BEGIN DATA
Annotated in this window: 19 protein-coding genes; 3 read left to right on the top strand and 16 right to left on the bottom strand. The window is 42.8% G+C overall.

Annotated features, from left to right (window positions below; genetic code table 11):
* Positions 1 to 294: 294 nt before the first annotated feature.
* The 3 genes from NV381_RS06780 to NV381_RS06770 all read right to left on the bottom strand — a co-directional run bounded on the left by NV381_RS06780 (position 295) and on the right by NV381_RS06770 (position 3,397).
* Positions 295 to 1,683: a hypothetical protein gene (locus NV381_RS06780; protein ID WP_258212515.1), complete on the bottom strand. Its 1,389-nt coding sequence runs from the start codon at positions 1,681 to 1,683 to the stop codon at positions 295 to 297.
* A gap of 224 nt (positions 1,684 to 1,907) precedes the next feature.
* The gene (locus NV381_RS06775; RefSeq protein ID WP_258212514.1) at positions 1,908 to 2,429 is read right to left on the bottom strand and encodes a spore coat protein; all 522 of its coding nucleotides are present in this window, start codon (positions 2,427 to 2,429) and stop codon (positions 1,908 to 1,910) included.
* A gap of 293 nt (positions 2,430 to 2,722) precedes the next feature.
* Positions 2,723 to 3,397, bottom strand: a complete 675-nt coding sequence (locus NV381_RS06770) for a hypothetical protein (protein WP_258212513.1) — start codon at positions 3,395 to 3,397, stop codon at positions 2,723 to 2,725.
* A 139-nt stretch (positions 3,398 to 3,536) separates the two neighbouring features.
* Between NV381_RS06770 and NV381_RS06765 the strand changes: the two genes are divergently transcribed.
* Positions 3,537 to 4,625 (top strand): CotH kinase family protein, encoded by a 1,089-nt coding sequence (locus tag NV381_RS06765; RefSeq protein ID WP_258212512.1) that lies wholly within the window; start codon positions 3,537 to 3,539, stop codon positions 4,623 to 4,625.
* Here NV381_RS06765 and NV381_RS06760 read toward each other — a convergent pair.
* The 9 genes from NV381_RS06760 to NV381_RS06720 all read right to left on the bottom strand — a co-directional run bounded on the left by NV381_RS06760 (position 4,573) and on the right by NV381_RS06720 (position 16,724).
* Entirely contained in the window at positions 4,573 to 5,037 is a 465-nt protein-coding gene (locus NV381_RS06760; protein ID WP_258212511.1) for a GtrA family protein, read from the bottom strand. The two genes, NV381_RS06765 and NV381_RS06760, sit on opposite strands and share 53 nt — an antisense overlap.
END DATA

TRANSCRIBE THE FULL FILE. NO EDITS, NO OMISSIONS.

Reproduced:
Annotated in this window: 19 protein-coding genes; 3 read left to right on the top strand and 16 right to left on the bottom strand. The window is 42.8% G+C overall.

Annotated features, from left to right (window positions below; genetic code table 11):
* Positions 1 to 294: 294 nt before the first annotated feature.
* The 3 genes from NV381_RS06780 to NV381_RS06770 all read right to left on the bottom strand — a co-directional run bounded on the left by NV381_RS06780 (position 295) and on the right by NV381_RS06770 (position 3,397).
* Positions 295 to 1,683: a hypothetical protein gene (locus NV381_RS06780; protein ID WP_258212515.1), complete on the bottom strand. Its 1,389-nt coding sequence runs from the start codon at positions 1,681 to 1,683 to the stop codon at positions 295 to 297.
* A gap of 224 nt (positions 1,684 to 1,907) precedes the next feature.
* The gene (locus NV381_RS06775; RefSeq protein ID WP_258212514.1) at positions 1,908 to 2,429 is read right to left on the bottom strand and encodes a spore coat protein; all 522 of its coding nucleotides are present in this window, start codon (positions 2,427 to 2,429) and stop codon (positions 1,908 to 1,910) included.
* A gap of 293 nt (positions 2,430 to 2,722) precedes the next feature.
* Positions 2,723 to 3,397, bottom strand: a complete 675-nt coding sequence (locus NV381_RS06770) for a hypothetical protein (protein WP_258212513.1) — start codon at positions 3,395 to 3,397, stop codon at positions 2,723 to 2,725.
* A 139-nt stretch (positions 3,398 to 3,536) separates the two neighbouring features.
* Between NV381_RS06770 and NV381_RS06765 the strand changes: the two genes are divergently transcribed.
* Positions 3,537 to 4,625 (top strand): CotH kinase family protein, encoded by a 1,089-nt coding sequence (locus tag NV381_RS06765; RefSeq protein ID WP_258212512.1) that lies wholly within the window; start codon positions 3,537 to 3,539, stop codon positions 4,623 to 4,625.
* Here NV381_RS06765 and NV381_RS06760 read toward each other — a convergent pair.
* The 9 genes from NV381_RS06760 to NV381_RS06720 all read right to left on the bottom strand — a co-directional run bounded on the left by NV381_RS06760 (position 4,573) and on the right by NV381_RS06720 (position 16,724).
* Entirely contained in the window at positions 4,573 to 5,037 is a 465-nt protein-coding gene (locus NV381_RS06760; protein ID WP_258212511.1) for a GtrA family protein, read from the bottom strand. The two genes, NV381_RS06765 and NV381_RS06760, sit on opposite strands and share 53 nt — an antisense overlap.